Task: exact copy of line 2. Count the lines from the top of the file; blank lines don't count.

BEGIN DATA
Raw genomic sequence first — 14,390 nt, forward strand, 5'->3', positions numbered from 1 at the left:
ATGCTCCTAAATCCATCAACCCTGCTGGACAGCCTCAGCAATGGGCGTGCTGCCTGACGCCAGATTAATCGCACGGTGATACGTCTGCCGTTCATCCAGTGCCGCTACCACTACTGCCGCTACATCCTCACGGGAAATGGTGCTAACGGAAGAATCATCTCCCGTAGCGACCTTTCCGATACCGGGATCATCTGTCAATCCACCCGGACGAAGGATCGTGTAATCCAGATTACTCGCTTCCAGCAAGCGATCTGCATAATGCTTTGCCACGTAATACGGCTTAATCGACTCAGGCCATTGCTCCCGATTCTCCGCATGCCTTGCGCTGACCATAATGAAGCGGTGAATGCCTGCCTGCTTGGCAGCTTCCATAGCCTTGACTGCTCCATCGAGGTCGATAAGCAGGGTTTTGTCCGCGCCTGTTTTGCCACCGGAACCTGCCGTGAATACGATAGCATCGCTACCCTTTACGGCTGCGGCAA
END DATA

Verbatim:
ATGCTCCTAAATCCATCAACCCTGCTGGACAGCCTCAGCAATGGGCGTGCTGCCTGACGCCAGATTAATCGCACGGTGATACGTCTGCCGTTCATCCAGTGCCGCTACCACTACTGCCGCTACATCCTCACGGGAAATGGTGCTAACGGAAGAATCATCTCCCGTAGCGACCTTTCCGATACCGGGATCATCTGTCAATCCACCCGGACGAAGGATCGTGTAATCCAGATTACTCGCTTCCAGCAAGCGATCTGCATAATGCTTTGCCACGTAATACGGCTTAATCGACTCAGGCCATTGCTCCCGATTCTCCGCATGCCTTGCGCTGACCATAATGAAGCGGTGAATGCCTGCCTGCTTGGCAGCTTCCATAGCCTTGACTGCTCCATCGAGGTCGATAAGCAGGGTTTTGTCCGCGCCTGTTTTGCCACCGGAACCTGCCGTGAATACGATAGCATCGCTACCCTTTACGGCTGCGGCAA